Jennifer Muller, Office of Communications, email@example.com
A special film recounting the history of the AUB Archaeological Museum had its premiere on May 23, directed by Franco-Lebanese filmmaker Philippe Aractingi. The film was accompanied by an exhibition chronicling the museum’s 150 years since its founding in 1868. The film and exhibition will be open to the public starting May 24.
In attendance at the event were AUB President Fadlo Khuri, members of the Board of Trustees, representatives of the prime minister and minister of culture, members of the Society of Friends of the AUB Museum, and other invited guests from AUB and the community. President Khuri welcomed the audience and described the museum as a “treasure, not just of AUB and of Lebanon, but of the entire region.”
Telling the story of the museum
Beginning with archival footage of Beirut and the trolley that used to run along Bliss Street, this short documentary film transports the viewer back to the earliest days of AUB and its museum. Projected along two lengths of the wall within the museum’s lecture hall, the effect is of being surrounded by sounds and images of the museum, its collection, and its history.
Award-winning director and producer Philippe Aractingi tells the story of the museum’s founding in 1868 and follows its evolution under the leadership of its nine curators. The director also chose to focus on the pieces in the collection itself, allowing the viewer to (literally) hear their stories as well.
“You get to know the place, the object in-depth. Not only do you see them, but you know the story of them and you know how important it is to reveal these objects and to tell their stories,” explained Aractingi. “When you film them in close shots as I did here, you can sense them, you can feel them, you can live with them, and you can hear them; this is why I gave them voices.”
From “cabinet of curiosities” to world-class museum
In the same room as the film projection, the exhibition on “From Collection to Museum” presents this same history in pictures and physical objects. Covering one wall, the history of the museum is displayed in sections corresponding to the periods of the museum’s nine curators. It focuses on the curator him or herself, the presidents of AUB that presided over the university during that time period, and major milestones of the museum.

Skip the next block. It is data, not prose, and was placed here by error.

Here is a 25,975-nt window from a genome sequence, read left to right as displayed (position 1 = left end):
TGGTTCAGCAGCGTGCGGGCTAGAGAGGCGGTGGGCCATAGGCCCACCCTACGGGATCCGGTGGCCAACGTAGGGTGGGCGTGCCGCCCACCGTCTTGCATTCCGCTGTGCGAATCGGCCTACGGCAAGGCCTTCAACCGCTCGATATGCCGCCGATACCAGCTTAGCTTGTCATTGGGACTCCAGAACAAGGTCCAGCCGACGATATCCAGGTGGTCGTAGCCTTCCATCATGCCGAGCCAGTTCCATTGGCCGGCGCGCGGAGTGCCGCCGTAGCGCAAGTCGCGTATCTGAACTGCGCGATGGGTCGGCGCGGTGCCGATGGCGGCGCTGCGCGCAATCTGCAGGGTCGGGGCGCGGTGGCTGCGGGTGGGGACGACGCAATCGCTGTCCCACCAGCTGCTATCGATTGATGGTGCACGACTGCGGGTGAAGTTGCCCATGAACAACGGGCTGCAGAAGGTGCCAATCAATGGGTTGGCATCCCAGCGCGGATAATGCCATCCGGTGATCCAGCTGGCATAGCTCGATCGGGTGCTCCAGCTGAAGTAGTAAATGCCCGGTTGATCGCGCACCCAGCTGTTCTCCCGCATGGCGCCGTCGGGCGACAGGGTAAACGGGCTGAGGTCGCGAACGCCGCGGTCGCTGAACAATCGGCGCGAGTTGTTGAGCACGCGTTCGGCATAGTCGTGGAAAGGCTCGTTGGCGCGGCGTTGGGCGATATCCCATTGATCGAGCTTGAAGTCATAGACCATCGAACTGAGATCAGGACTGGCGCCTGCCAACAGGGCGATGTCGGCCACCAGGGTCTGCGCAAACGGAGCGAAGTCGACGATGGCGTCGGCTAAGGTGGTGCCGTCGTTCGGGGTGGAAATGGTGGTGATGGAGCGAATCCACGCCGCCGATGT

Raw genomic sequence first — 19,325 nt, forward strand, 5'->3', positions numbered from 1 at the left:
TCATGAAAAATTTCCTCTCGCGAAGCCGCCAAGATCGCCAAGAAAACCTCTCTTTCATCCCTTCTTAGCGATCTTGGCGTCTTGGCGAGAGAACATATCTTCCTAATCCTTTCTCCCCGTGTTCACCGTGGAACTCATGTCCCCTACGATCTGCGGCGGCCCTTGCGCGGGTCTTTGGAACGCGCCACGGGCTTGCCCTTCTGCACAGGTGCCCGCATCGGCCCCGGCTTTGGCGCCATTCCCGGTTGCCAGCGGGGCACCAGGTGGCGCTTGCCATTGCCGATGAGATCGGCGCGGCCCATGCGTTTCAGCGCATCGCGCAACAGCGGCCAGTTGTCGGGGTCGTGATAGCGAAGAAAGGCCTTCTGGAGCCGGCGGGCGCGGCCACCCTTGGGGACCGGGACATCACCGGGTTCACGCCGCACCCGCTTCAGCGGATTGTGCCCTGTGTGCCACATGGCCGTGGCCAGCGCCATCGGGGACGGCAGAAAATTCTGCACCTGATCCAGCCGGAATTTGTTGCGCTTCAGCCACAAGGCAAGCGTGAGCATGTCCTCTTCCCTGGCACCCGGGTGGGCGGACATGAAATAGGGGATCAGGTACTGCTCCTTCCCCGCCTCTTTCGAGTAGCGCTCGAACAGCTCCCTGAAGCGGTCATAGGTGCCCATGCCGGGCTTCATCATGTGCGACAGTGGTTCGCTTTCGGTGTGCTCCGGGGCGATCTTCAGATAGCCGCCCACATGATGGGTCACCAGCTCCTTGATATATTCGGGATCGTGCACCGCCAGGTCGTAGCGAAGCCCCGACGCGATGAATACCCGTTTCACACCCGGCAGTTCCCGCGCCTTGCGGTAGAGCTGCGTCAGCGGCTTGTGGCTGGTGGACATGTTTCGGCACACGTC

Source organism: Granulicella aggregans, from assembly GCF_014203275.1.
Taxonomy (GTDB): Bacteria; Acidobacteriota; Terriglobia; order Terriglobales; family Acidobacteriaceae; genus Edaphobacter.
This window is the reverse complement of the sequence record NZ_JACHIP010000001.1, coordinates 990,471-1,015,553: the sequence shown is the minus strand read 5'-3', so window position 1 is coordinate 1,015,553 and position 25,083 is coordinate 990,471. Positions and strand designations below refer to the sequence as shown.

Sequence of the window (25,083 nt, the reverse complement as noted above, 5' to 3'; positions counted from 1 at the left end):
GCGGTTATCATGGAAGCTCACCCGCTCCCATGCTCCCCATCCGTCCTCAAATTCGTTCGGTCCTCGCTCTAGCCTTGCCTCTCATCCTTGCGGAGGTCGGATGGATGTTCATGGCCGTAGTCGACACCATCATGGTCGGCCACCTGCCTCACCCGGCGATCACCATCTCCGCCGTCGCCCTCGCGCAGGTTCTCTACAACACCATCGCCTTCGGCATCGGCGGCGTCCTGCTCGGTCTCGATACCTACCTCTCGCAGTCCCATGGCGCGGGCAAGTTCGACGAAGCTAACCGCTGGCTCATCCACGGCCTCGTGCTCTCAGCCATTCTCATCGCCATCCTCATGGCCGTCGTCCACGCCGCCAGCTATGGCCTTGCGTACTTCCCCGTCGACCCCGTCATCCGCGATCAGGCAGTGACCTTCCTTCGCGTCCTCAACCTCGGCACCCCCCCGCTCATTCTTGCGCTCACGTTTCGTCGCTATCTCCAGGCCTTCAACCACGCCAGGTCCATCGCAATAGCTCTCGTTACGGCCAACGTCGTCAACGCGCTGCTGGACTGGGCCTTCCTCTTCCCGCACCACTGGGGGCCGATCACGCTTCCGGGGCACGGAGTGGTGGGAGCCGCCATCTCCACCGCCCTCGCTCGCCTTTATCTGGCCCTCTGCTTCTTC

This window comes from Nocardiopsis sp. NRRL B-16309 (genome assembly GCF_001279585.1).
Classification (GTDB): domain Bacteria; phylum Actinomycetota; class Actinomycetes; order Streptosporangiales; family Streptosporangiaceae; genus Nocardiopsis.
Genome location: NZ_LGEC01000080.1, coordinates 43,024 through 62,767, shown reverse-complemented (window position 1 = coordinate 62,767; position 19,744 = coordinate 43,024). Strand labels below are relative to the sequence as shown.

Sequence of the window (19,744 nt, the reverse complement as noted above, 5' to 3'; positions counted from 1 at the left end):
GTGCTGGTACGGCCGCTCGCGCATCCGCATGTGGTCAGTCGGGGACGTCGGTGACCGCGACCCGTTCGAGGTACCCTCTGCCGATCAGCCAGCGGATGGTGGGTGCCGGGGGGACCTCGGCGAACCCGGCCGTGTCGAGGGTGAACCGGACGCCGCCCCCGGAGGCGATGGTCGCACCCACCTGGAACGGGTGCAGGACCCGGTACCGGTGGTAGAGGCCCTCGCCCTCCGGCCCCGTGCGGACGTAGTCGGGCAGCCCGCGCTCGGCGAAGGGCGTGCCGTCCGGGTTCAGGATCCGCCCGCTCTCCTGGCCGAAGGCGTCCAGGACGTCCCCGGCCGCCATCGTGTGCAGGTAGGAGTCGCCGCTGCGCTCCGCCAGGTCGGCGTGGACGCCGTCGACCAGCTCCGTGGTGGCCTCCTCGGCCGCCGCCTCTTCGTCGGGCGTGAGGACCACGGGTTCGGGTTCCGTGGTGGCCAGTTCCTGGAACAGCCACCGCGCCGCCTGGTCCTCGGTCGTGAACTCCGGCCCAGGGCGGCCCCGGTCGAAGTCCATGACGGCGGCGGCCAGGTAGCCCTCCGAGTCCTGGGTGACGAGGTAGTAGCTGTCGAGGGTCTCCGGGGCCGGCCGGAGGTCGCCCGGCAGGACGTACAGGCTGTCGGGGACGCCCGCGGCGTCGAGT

Nada Zeineh, who was instrumental in helping during the museum renovation, came up with the exhibition concept, which she explained as going “inside the memory of the museum.” In addition to the history, Zeineh chose to evoke the beginning of the museum with what she calls the “cabinet de curiosité,” showcasing parts of the collections of the original museum, which included archaeology, geology, and natural history.
The glass display cabinets show pieces from the Cesnola collection of archaeological artifacts from Cyprus; preserved remains of butterflies, insects, and small animals from the Natural History Museum; dried plants and flowers from the Post Herbarium; and pieces borrowed from the Geology Museum that is now located on the second floor of Post Hall.
A word of thanks
Dr. Leila Badre, director of the AUB Archaeological Museum since 1975, thanked all the people who contributed to this exhibition and film celebrating the museum’s 150-year history. She singled out Aractingi and Zeineh, as well as the museum staff, Jafet Library Archives department, Provost Mohamed Harajli, and Comptroller Imad Dayya, among others. She also gave special thanks to the Society of Friends of the Museum that supports all of the museum’s work and was instrumental in bringing about this event.
The exhibition and film are open to the public for viewing from May 24 through July 24, 2018, Monday to Friday from 9:00 am to 5:00 pm (until June 1) and from 9:00 am to 4:00 pm from June 4 to July 24.